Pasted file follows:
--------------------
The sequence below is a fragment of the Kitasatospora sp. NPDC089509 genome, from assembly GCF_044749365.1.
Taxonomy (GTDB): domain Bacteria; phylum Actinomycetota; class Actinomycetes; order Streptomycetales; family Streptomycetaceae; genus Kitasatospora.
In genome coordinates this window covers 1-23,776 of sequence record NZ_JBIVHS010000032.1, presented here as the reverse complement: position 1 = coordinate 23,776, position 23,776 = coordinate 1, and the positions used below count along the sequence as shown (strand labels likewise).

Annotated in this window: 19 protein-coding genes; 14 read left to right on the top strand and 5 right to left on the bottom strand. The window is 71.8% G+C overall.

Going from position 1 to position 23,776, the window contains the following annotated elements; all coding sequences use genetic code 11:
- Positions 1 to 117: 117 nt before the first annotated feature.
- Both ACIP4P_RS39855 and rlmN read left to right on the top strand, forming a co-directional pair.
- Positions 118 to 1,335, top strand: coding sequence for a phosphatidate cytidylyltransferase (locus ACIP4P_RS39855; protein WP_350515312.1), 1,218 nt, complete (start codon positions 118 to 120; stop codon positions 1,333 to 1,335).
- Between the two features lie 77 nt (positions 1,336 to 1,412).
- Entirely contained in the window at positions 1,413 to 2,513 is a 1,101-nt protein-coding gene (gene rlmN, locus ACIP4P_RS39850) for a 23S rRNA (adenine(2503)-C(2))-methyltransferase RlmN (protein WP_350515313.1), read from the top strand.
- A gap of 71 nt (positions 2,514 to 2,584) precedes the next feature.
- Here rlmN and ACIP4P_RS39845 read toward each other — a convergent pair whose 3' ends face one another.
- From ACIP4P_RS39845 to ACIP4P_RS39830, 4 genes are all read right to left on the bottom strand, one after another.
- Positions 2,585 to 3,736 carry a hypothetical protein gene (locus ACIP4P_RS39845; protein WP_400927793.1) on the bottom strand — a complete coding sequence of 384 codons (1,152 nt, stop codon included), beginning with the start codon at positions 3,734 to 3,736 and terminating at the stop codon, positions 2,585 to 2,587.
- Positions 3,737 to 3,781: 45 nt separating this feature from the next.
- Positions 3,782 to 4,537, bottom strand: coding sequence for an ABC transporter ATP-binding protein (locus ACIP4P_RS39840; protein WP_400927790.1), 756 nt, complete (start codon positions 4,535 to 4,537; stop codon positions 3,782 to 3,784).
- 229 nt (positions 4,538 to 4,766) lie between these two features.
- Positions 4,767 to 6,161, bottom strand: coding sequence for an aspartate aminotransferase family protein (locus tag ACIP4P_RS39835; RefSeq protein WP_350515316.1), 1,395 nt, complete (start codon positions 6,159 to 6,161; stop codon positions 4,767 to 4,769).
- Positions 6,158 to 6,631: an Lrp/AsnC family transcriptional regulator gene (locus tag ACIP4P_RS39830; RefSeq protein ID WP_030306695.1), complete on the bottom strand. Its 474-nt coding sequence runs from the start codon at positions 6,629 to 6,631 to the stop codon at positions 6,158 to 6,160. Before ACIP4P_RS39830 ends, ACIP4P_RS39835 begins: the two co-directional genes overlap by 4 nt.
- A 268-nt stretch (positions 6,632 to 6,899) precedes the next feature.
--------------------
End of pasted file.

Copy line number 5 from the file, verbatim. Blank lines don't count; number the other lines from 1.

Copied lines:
Going from position 1 to position 23,776, the window contains the following annotated elements; all coding sequences use genetic code 11: